Overture Films and Paramount Vantage have announced that Oscar-winner Michael Moore's new documentary feature will be released domestically on October 2, 2009. The as-yet-untitled film will explore the root causes of the global economic meltdown and take a comical look at the corporate and political shenanigans that culminated in what Moore has described as "the biggest robbery in the history of this country" - the massive transfer of U.S. taxpayer money to private financial institutions.
On this, the 20-year anniversary of his masterpiece Roger & Me, Moore returns to the issue that began his career: the disastrous impact that corporate dominance and out-of-control profit motives have on the lives of Americans and citizens of the world. But this time the culprit is much bigger than General Motors, and the crime scene far wider than Flint, Michigan.
Says Moore: "The wealthy, at some point, decided they didn't have enough wealth. They wanted more -- a lot more. So they systematically set about to fleece the American people out of their hard-earned money. Now, why would they do this? That is what I seek to discover in this movie."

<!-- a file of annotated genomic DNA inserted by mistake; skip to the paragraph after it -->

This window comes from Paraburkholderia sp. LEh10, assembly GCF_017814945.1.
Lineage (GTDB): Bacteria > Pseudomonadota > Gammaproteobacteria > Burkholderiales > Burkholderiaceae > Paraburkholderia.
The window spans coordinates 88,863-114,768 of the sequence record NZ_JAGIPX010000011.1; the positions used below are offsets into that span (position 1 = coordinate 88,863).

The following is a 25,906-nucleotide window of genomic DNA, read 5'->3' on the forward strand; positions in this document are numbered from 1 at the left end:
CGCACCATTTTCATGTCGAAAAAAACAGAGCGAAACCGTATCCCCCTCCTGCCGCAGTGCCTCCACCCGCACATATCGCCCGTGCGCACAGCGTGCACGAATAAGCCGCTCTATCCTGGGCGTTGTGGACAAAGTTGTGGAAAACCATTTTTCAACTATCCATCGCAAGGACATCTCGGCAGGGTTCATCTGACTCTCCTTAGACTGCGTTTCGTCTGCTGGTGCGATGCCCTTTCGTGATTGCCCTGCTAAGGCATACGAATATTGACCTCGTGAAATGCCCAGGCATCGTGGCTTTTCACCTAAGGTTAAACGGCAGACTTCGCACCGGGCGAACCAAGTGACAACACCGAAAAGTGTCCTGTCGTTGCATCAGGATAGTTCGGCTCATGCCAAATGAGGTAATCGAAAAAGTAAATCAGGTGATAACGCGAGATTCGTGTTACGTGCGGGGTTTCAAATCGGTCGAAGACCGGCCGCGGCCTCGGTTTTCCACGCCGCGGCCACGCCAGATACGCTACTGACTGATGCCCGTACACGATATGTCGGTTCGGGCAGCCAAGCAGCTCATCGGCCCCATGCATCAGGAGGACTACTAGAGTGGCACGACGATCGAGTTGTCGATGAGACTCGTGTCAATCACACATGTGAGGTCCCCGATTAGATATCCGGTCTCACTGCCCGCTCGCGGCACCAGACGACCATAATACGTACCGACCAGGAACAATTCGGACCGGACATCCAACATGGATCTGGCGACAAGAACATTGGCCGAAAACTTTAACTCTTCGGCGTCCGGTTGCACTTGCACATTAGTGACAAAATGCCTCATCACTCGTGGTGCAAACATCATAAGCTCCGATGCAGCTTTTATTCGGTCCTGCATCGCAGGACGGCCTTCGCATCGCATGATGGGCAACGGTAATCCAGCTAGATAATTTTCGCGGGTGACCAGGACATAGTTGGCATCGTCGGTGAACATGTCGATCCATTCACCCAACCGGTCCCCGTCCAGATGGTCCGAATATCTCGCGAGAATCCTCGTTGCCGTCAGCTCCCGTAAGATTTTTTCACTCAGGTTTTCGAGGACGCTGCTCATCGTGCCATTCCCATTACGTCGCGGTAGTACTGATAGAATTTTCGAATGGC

Moore's new documentary, his first since 2007's widely-praised Sicko, was first announced by Overture and Paramount Vantage International in May 2008 at the Cannes Film Festival and production began shortly afterward.
Chris McGurk and Danny Rosett, Overture's CEO and COO respectively, previously worked with Moore when they oversaw the release of Bowling for Columbine at MGM/United Artists.
"Everyone can relate to this subject matter and all have been affected," said McGurk and Rosett. "We think there should be plenty of people interested in hearing Michael's take on how exactly we got here and what we can do to move forward."
John Lesher, President of Paramount Film Group, added, "Michael is a master at capturing the most timely and critical issues shaping our world today. His unique, thought-provoking method of filmmaking is sure to bring dynamic insights into the state of the global economy that will have mass appeal to audiences worldwide."
The release date is a year and a day after the United States Senate voted to hand Wall Street a $700 billion bailout.
Moore has made three of the top six highest-grossing documentaries of all time including Cannes Palme d'Or winner Fahrenheit 9/11, 2008 Academy Award nominee Sicko, and Bowling for Columbine, the Academy Award winner for Best Documentary in 2003. His debut film was 1989's groundbreaking Roger & Me. Moore also created the Emmy-winning TV show, TV Nation, and the Emmy-nominated show, The Awful Truth, both of which featured his trademark style of presenting serious documentaries in humorous and engaging ways.